In Uruguay, digital education has focused mainly on teaching and learning using digital technologies, representing a great deficit in issues such as the protection of children and adolescents (Magnone, 2021). Moreover, the relevance of a project such as ESI Digital lies in the fact that Uruguay is experiencing a setback in its progress over the last 10 years in this education (Gerhard, 2020). The current disarticulation of the Sex Education Program (Programa de Educación Sexual, PES) promotes that the learning of this subject in Uruguay depends on the will and possibilities of families and educators, thus enabling risks particularly among the most vulnerable sectors of the population.

“These topics are taboo for adults, but among young people it is common to talk about them, more at high school than at school, and at school than at home”. Adolescents from IPRU, Casa Jóven and Casa Upa in ESI Digital workshops.

Adolescent-centered solutions

To help minimize the impacts of this regression on education and human rights in Uruguay, this project developed “ESI Digital: a guide on Digital Comprehensive Sexuality Education for Adolescents” and disseminated it through a social media campaign. For this, the collaborations were coordinated between adults and adolescents from IPRU, Pensamiento Colectivo, Liceo Espigas, Durazno Studio, Conexión Educativa and WILD FI. Between August and October 2021, a series of 7 mixed face-to-face and virtual workshops were held, in which around 30 people participated. The hybrid dynamics were designed to develop digital skills and innovate practices for learning and teaching with and about digital technologies.

In the workshops we advanced on different drafts of the guide, dynamically incorporating the guidelines to facilitate the workshops, the conversations and the information gathered for the literature and research review. We launched the guide as part of a campaign on Instagram with the support of influencers who shared information about the guide, their experiences, recommendations and generated conversation with their audience about these issues. Finally, a virtual panel was held where representatives of the ESI Digital team and Cultivando Género, teenagers and adults, shared their opinions about the project. ESI Digital is available in digital and printable versions so that it is accessible for different contexts and needs. It represents a great contribution at the local level as it is the first educational resource on this topic. Moreover, it stands out for its fresh contribution based on gender diversity, human rights and adolescent participation.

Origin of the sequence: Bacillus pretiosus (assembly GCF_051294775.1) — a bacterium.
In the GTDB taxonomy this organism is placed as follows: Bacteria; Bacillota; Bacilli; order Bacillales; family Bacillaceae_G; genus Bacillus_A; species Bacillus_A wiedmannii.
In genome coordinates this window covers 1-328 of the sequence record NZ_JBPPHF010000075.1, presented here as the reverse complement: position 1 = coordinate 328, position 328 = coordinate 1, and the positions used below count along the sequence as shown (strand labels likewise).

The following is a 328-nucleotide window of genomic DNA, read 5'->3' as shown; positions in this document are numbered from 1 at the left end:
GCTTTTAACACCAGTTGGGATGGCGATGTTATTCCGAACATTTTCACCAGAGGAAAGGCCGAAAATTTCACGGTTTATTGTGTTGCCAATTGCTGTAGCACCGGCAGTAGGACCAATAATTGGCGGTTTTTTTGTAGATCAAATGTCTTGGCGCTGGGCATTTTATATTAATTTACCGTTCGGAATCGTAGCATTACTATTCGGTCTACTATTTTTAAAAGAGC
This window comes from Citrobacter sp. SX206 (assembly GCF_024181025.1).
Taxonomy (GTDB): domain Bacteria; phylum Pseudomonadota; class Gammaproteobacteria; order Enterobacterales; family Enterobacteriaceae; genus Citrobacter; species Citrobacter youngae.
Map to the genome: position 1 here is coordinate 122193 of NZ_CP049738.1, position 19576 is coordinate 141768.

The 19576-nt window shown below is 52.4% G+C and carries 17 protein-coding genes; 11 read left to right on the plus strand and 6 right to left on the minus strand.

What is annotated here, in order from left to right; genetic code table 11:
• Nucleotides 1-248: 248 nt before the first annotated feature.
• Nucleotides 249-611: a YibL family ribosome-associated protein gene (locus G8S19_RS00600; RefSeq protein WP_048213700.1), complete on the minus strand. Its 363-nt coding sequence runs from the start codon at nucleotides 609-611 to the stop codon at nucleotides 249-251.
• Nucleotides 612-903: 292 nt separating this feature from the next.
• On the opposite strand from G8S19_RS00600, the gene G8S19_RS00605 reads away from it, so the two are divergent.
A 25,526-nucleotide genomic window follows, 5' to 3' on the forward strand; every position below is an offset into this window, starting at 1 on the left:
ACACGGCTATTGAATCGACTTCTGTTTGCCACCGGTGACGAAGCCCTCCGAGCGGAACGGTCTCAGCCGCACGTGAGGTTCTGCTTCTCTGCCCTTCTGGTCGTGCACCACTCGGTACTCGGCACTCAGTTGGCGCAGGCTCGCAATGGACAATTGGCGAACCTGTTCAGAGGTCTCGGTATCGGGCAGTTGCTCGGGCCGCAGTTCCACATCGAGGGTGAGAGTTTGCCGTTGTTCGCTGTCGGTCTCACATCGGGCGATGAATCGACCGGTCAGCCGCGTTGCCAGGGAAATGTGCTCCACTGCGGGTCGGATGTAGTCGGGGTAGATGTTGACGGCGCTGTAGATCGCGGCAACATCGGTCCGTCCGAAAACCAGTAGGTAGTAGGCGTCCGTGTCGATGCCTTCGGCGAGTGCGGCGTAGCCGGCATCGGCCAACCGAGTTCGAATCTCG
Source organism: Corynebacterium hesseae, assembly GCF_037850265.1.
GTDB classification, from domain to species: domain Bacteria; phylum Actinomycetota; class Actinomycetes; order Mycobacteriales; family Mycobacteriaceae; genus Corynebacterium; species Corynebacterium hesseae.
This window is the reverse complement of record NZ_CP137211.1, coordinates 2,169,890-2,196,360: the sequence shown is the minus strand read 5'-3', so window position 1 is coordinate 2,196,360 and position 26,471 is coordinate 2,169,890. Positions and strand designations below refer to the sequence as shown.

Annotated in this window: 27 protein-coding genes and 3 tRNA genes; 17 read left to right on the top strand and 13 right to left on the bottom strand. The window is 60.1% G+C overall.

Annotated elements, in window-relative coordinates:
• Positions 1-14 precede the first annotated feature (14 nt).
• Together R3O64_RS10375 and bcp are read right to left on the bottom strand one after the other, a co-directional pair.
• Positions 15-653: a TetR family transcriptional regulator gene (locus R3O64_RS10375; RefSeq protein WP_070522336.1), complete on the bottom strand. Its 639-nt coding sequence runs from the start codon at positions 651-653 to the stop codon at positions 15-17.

• Gerhard, D (2020) Project on sex education: back to the taboo. La Diaria, November 18, 2020.

  • Magnone, S (2021) Government digital policies and children’s rights in Uruguay: An assessment framed by the UN CRC’s dimensions of provision, protection and participation. Global Studies of Childhood. Themed Issue: South American Childhoods in the Digital Era.

  • Scherz, T (2021) Abuso sexual infantil en internet: cuál es la situación en Uruguay y cómo prevenirlo. La Diaria, June 9, 2021.

  • Jolly, S et al. (2020) Paper Commissioned for Switched On: ‘Sexuality Education in the Digital Space’, Paris: UNESCO.

  • UNFPA (2015) Evaluating comprehensive sexuality education programmes. A focus on gender and empowerment principles outcomes. Report, UNFPA, New York.

  • UNICEF (2018) Kids online Uruguay report. Children and adolescents connected. Report, UNICEF Uruguay, Uruguay, May.

  • Web Foundation (2020a) Women’s rights online. Closing the gender digital divide for a more equal world. Report, Web Foundation, October.

  • Web Foundation (2020b) The online crisis facing women and girls threatens global progress on gender equality. Web Foundation, 12 March 2020.